Archive for May, 2012

How to Leave a Country

Shirley collects Australians. On the Saturday night I meet her, she’s waiting for her current collection of them to turn up – it’s their last night in Guanajuato and when Chac closes and Shirley knocks off, everyone’s going to go out. I should come. But I’m feeling a bit sick, in the early stages of a cold,  and I’m weary of meeting new people and the routine of going out, so I sneak back to the hostel and pass out and never end up meeting them before they go. Except for Nina. I meet her a few days later.

Shirley is half-Menonite and half-Mexican, meaning that her mother was part of the strange, German and Dutch religious sect that fled to Mexico from Canada after the authorities suggested they should probably start putting their kids into proper schools. And her dad is the Mexican boy Shirley’s mum was not allowed to fall in love with. Shirley is also a lesbian, an alcoholic, a chain-smoker, a bit of a gypsy, and a collector of Australians. She has been working full time as the cook at Chac for 200 pesos a week ($17 or so) since Jerardo opened the place about two months ago.

Jerardo doesn’t earn much more. He is feminine, soft spoken and long-haired. He speaks next to no English so when Shirley doesn’t want to translate, communication is limited to gestures, facial expressions and my smattering of Spanish. When he gets upset, he gets as drunk as Shirley and becomes sinister and nasty, but these times are rare and most of the time he is all sleepy cool smiles and welcome.

I meet Nina a few days after meeting Shirley, when she comes back from wherever the other Australians have gone for good. She is kind of aloof when I first meet her, and on first impression she strikes me as the sort of younger-than-me that I find hard to take seriously, though the difference is only three years. Plus, meeting new people has become hard. But then I start talking to her more, and listen to her talk to Shirley. She has a sharp, energetic humour I understand. And she has my accent, is from where I’m from. Soon, she is quick and funny. She hangs out with Shirley in the kitchen and they play – with words, with plans, with stories. They have been teaching each other the slang of their respective languages and along with collecting Australians, Shirley has been collecting the Australian phrases Nina has been feeding her.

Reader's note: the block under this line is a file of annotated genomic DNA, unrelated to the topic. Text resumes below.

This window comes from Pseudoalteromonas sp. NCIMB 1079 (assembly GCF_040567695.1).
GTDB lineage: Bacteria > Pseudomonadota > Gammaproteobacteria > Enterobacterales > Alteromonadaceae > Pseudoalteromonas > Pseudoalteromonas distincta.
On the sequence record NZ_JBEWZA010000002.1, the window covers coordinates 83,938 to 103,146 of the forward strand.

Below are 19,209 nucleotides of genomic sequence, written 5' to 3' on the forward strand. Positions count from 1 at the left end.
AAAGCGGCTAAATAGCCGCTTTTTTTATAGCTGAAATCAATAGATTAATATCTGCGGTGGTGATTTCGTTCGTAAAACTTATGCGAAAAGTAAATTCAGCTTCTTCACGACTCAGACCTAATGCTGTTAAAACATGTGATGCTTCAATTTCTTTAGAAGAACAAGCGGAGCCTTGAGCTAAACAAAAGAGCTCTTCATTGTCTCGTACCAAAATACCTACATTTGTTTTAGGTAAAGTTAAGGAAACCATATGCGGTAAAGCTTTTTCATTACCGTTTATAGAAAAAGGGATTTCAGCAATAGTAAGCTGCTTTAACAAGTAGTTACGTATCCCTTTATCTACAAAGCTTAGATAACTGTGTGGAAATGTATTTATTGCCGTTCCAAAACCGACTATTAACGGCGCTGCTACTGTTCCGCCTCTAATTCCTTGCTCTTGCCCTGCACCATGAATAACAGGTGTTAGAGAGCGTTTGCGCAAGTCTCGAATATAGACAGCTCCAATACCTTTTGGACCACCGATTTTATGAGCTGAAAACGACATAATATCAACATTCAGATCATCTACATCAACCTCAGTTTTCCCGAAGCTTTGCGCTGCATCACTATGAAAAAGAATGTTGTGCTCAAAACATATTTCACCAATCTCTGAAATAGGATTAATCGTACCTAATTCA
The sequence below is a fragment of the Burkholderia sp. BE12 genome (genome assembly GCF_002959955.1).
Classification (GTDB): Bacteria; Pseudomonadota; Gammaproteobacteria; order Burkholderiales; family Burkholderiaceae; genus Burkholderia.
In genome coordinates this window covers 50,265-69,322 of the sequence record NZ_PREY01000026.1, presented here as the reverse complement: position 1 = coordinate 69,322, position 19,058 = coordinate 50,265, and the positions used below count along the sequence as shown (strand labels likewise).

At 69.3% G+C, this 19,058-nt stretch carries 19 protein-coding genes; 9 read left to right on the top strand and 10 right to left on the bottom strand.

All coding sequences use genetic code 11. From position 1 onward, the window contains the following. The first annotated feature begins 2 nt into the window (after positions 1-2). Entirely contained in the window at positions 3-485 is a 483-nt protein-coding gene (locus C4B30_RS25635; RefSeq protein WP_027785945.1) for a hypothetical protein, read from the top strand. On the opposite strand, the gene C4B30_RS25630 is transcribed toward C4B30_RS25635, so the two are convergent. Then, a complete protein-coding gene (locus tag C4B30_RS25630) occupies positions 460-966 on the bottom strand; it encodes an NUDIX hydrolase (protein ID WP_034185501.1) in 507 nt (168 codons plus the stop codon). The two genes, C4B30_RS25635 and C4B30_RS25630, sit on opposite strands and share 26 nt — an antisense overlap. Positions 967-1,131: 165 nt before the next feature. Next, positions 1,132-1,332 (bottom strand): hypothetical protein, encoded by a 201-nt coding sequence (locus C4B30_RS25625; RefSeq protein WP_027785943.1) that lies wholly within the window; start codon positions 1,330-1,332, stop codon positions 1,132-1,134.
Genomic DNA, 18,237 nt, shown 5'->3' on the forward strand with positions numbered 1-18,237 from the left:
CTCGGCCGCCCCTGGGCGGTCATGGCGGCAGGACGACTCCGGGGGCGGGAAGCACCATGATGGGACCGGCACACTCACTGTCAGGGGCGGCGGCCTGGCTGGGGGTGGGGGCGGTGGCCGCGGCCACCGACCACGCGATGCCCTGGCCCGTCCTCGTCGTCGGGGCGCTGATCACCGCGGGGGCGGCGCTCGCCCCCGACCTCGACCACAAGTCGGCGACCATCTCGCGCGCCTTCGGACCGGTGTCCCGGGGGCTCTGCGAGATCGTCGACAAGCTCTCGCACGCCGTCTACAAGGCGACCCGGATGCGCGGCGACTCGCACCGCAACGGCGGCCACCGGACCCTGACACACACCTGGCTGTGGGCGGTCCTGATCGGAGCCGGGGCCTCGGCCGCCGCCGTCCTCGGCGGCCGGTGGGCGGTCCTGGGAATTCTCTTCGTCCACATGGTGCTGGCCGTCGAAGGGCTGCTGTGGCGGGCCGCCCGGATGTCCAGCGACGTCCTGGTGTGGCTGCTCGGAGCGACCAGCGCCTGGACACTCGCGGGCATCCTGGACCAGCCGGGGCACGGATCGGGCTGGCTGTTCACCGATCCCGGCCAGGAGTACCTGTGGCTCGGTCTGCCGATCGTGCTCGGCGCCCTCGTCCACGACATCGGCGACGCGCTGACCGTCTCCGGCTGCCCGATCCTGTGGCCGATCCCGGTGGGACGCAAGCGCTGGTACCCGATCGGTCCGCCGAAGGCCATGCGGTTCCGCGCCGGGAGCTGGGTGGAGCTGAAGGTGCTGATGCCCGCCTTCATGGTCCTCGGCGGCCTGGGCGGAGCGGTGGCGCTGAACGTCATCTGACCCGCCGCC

“Get fucked the lot ‘a yaz,” Nina tutors.

“Get fucked the lot of YOU,” Shirley commands.

“Bloody bogan!” Shirley accuses in her thick Mexican accent.

“Is he a booze hound, like me?” Shirley asks about a friend of mine who might be visiting the city. “Because if he’s not a booze hound, he can’t come!”

The three of us go for a hike up to a white cross up on one of the hills surrounding the city. It’s a significant hike and I’m the only one who brought water. From the top, the whole city spreads down the length of the valley like a stream of milk and fruitloops. On the way down, when we’re not so atrociously out of breath, we start talking more and Nina and Shirley tell me about their adventure up North. They and Shirley’s other Australians hitchhiked up there and went into the desert to eat peyote. Peyote and the desert, I’ve already learned, are important parts of Shirley’s personality. They tell me about how dirty they were, but how good it felt. They tell me about eating dinner with Shirley’s family in Chihuahua and about how they were caught in a gun fight outside a service station. I enjoy listening to Nina tell stories. They’re peppered with obscure observations and dry humour that makes you cough out laughter before you’ve even figure out what’s funny.